17:32 October 12, 2011 by Nilspet
How about Jimmy? Snoopy?
18:11 October 12, 2011 by sliver
Maybe all names ending with a "T" will have becoming Prime Minister as an ambition.
20:18 October 12, 2011 by t64
Finally we can do some proactive crime prevention. Jail 'em before they harm someone. I've done my own study and discovered that 95% of criminals were given male sounding names.
20:20 October 12, 2011 by Tysknaden
Games with statistics. You can relate everything to everything else. Worthless.
23:09 October 12, 2011 by diegoveggie
oh thats funnY
07:45 October 13, 2011 by Frank Arbach
The b@st@rds, the bloody b@st@ards!! The next person who calls me FrankY is going to pay for suggesting I might be a criminal..

Seriously, studies into the effects of "low socio-economic status" are hardly new - you'd have thought they could find something better to do with their time
08:16 October 13, 2011 by Lavaux
The link is correlative, not causative. Low socio-economic status correlates with crime because economic achievement and law abiding require character traits commonly lacking among those who live on the dole and criminals, respectively. Since character is taught to children by parents, parents lacking character will raise children without character, and the cycle will proceed another generation.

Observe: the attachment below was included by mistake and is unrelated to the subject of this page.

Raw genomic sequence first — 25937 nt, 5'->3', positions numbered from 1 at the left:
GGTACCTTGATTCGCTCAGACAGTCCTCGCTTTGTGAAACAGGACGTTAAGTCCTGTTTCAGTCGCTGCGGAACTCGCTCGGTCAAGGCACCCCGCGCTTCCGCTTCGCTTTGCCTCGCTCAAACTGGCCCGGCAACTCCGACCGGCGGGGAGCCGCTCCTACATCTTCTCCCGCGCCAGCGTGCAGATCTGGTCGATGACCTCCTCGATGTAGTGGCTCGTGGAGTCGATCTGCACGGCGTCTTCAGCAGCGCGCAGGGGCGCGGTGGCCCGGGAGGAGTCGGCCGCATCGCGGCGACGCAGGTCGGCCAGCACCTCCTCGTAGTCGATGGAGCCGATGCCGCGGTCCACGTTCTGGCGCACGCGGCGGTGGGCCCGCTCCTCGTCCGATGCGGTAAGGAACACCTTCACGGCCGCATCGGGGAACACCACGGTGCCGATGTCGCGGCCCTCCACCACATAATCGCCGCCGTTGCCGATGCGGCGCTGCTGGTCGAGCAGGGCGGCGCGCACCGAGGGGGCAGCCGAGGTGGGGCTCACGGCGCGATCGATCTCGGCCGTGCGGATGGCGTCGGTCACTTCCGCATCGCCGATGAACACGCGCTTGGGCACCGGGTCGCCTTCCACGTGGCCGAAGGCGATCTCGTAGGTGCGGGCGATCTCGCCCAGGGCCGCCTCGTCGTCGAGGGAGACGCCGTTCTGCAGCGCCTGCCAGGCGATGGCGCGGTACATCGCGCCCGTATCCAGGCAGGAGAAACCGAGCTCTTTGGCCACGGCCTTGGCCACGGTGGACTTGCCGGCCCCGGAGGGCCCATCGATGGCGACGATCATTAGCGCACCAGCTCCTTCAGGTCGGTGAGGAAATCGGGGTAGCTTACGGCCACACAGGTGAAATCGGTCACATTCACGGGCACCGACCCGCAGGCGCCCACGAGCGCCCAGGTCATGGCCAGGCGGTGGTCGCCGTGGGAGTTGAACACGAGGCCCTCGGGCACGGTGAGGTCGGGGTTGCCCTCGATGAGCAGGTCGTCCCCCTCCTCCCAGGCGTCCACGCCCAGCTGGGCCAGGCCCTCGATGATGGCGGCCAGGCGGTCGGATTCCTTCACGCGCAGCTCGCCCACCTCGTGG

09:01 October 13, 2011 by Douglas Garner
I am with Jacqueline and Lavaux. Many people have pet names ending in "Y" or "IE". Does the study consider if this is the proper first name or pet name?

Now the kids will begin to wonder about MommY and DaddY! And then there is the dreadful kittY and puppY... or worse yet, nannY or babY!!!
12:26 October 13, 2011 by Åskar
@Douglas Garner, Jacqueline et al

Being non-Swedes you are quite clueless about this. Around WW2 many working class Swedish boys were named Conny, Ronny, Sonny, Tommy, Jimmy and other American sounding names as proper forenames, not pet names. In my opinion these names are distinctive class markers. It would also not come as a surprise that people with low social status are more likely to become criminals, which is what this study has found.